Monday, August 11, 2014

Dare to be Clueless

I still tend to spend most of my time here in San Francisco on foot. Today it struck me that, while there has been no shortage of stories about "distracted walking" (pedestrians absorbed in the screens on the phones), my impression after today's walk to the library and back is that their numbers are increasing, rather than decreasing. This reminds me of a time when a rise in news reports about the connection between smoking and cancer was accompanied by a rise in smoking, almost as if the latter involved a defiant libertarian stance. It also reminds me of one of the line's from the "Daily News" song that Judy Collins used to say:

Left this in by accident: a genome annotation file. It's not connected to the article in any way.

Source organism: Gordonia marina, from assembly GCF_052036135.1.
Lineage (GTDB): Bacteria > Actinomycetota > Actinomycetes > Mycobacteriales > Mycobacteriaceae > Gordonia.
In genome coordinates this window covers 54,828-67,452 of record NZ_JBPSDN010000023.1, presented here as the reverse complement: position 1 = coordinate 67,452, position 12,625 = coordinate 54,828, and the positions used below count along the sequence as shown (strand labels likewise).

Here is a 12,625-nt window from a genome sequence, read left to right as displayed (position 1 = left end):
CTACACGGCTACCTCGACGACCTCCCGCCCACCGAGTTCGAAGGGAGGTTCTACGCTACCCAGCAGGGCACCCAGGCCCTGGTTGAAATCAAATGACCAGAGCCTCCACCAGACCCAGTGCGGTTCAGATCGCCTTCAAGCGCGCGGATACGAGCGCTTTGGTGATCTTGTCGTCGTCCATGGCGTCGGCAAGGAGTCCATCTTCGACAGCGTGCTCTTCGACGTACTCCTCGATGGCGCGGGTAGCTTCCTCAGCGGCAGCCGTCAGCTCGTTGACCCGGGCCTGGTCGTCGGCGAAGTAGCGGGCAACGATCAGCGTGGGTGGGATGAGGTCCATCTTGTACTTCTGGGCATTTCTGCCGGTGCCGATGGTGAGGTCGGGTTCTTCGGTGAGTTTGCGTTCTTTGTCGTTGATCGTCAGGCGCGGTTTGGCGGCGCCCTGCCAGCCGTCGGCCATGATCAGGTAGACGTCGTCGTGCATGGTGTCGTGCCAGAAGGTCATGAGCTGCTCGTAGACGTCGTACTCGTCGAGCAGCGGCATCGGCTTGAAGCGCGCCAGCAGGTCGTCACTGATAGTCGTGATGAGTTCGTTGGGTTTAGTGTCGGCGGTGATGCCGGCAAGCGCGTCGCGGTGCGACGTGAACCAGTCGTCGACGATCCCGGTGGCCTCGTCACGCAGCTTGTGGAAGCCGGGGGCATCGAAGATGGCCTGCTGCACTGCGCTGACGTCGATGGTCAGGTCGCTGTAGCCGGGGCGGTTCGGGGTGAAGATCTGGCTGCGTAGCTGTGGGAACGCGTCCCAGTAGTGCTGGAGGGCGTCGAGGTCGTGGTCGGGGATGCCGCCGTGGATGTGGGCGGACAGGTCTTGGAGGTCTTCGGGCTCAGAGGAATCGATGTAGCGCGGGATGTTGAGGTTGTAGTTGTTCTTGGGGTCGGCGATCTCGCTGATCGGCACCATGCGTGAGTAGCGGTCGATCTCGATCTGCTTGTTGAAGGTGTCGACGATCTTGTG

Don't try to change my mind with facts.
To hell with the graduated income tax.
All this resonated with an essay about George Santayana that I happened to be reading this morning. It involved his emphasis on distinguishing "freedom from" from "freedom to." The former involves matters such as Franklin Roosevelt's "freedom from fear" (of being attacked by a foreign power). The latter is more in the libertarian spirit, which is why many feel it needs to be exercised within constraints imposed by governance. Thus, freedom to speak your mind does not include the exercise of hate speech.

This would all be relevant if we lived in a culture in which governance still mattered; but, between the Kool-Aid of Internet evangelism and the consumerist position that having more stuff than anyone else is all that matters, this no longer seems to be the case.

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